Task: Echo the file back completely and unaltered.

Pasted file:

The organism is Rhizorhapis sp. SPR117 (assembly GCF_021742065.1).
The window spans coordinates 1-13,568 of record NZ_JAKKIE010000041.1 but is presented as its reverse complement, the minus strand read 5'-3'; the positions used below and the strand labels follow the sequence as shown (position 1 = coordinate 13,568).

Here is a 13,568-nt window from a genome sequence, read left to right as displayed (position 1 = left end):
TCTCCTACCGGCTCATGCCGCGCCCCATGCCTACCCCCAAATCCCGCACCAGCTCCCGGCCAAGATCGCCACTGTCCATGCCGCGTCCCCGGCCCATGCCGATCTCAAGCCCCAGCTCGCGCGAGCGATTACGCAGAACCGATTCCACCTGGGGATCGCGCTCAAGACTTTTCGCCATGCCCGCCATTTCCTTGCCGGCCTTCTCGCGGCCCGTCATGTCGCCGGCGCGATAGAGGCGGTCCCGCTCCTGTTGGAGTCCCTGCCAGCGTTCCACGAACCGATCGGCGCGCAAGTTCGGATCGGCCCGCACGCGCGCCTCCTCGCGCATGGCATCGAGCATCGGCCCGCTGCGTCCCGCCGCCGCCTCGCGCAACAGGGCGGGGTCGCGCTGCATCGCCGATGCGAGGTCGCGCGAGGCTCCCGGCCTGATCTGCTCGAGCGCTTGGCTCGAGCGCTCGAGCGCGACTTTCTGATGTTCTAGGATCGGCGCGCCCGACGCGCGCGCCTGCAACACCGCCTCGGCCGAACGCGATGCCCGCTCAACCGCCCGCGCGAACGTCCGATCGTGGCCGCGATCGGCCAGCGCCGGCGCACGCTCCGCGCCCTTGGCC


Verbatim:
The organism is Rhizorhapis sp. SPR117 (assembly GCF_021742065.1).
The window spans coordinates 1-13,568 of record NZ_JAKKIE010000041.1 but is presented as its reverse complement, the minus strand read 5'-3'; the positions used below and the strand labels follow the sequence as shown (position 1 = coordinate 13,568).

Here is a 13,568-nt window from a genome sequence, read left to right as displayed (position 1 = left end):
TCTCCTACCGGCTCATGCCGCGCCCCATGCCTACCCCCAAATCCCGCACCAGCTCCCGGCCAAGATCGCCACTGTCCATGCCGCGTCCCCGGCCCATGCCGATCTCAAGCCCCAGCTCGCGCGAGCGATTACGCAGAACCGATTCCACCTGGGGATCGCGCTCAAGACTTTTCGCCATGCCCGCCATTTCCTTGCCGGCCTTCTCGCGGCCCGTCATGTCGCCGGCGCGATAGAGGCGGTCCCGCTCCTGTTGGAGTCCCTGCCAGCGTTCCACGAACCGATCGGCGCGCAAGTTCGGATCGGCCCGCACGCGCGCCTCCTCGCGCATGGCATCGAGCATCGGCCCGCTGCGTCCCGCCGCCGCCTCGCGCAACAGGGCGGGGTCGCGCTGCATCGCCGATGCGAGGTCGCGCGAGGCTCCCGGCCTGATCTGCTCGAGCGCTTGGCTCGAGCGCTCGAGCGCGACTTTCTGATGTTCTAGGATCGGCGCGCCCGACGCGCGCGCCTGCAACACCGCCTCGGCCGAACGCGATGCCCGCTCAACCGCCCGCGCGAACGTCCGATCGTGGCCGCGATCGGCCAGCGCCGGCGCACGCTCCGCGCCCTTGGCC